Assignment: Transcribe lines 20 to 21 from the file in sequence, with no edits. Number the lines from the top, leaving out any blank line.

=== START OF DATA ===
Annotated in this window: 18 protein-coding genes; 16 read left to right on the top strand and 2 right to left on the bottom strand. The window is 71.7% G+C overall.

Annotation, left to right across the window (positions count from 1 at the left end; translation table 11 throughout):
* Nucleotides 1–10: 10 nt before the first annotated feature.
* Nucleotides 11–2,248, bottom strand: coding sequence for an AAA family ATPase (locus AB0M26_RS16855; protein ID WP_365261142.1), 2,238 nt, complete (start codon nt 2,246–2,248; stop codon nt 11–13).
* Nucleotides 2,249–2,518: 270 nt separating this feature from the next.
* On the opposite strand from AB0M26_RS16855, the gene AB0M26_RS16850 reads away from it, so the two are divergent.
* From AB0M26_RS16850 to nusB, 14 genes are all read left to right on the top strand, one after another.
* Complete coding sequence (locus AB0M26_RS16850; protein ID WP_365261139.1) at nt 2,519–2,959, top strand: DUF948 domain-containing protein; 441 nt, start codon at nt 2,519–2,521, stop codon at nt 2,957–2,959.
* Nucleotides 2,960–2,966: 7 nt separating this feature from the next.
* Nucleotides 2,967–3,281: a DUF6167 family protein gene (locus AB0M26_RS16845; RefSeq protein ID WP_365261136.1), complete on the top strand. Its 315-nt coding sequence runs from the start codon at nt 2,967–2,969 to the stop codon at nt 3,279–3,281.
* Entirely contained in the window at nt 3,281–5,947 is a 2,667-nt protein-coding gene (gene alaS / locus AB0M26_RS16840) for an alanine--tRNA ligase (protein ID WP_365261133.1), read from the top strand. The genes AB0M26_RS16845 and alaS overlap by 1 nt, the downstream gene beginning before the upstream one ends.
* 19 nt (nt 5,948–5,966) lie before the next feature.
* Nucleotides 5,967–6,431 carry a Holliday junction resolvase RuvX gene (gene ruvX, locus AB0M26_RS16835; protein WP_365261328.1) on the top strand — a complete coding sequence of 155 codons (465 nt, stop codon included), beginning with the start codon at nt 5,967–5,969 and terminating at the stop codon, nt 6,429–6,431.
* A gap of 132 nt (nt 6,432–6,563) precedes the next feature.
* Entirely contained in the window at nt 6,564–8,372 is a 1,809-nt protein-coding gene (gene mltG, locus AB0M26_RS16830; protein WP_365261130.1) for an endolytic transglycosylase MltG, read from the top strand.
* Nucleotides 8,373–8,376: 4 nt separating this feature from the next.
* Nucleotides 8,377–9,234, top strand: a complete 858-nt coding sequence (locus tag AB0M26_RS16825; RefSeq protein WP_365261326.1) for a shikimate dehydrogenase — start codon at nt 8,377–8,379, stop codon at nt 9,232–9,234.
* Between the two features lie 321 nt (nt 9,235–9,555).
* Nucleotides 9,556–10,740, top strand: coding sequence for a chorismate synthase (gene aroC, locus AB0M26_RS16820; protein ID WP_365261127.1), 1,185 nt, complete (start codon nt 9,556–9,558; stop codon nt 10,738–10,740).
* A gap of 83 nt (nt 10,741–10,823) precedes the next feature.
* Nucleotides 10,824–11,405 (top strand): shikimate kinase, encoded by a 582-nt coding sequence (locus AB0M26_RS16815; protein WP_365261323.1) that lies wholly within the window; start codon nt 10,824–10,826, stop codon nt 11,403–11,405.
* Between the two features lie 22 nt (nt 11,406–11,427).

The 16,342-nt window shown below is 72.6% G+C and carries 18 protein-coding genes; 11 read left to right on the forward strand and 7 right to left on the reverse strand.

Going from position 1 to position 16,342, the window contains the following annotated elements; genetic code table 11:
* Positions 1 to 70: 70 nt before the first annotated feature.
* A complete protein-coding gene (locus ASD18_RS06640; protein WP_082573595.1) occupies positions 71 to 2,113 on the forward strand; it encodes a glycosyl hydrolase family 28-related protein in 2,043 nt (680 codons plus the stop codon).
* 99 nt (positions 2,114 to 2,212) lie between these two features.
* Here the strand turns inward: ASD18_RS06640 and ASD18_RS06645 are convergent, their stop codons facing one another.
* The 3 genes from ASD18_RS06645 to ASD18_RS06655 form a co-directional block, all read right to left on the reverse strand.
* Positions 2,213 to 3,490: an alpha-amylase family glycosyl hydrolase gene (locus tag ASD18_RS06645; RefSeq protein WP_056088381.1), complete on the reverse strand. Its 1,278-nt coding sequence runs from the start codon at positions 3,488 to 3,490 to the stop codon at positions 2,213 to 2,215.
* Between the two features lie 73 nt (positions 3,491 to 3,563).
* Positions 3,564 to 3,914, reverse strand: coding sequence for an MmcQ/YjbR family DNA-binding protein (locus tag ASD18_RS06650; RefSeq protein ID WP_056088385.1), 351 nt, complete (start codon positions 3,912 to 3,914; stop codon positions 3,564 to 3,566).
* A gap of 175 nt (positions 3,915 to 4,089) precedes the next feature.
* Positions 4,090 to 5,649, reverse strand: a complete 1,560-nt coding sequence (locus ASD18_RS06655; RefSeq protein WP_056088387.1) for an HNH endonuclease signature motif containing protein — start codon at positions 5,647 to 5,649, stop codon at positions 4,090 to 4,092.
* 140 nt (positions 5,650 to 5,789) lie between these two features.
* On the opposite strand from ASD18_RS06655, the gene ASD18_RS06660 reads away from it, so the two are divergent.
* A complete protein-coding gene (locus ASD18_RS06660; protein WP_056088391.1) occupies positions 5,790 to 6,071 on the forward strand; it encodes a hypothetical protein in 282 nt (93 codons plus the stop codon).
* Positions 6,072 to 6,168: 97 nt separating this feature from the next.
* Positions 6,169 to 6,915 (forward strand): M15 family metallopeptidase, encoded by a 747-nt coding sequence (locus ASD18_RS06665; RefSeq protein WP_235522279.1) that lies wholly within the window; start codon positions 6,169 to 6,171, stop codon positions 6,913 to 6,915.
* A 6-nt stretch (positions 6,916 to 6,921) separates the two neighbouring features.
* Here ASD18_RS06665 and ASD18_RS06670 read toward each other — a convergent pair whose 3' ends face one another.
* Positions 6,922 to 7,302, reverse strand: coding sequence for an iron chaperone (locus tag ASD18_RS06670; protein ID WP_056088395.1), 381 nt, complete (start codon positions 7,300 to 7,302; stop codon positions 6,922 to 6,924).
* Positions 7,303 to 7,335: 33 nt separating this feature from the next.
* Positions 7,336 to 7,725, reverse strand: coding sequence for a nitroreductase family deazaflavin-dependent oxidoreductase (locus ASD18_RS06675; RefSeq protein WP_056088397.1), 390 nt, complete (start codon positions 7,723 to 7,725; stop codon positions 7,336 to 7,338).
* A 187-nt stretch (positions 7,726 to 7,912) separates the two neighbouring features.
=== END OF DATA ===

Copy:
* A gap of 83 nt (nt 10,741–10,823) precedes the next feature.
* Nucleotides 10,824–11,405 (top strand): shikimate kinase, encoded by a 582-nt coding sequence (locus AB0M26_RS16815; protein WP_365261323.1) that lies wholly within the window; start codon nt 10,824–10,826, stop codon nt 11,403–11,405.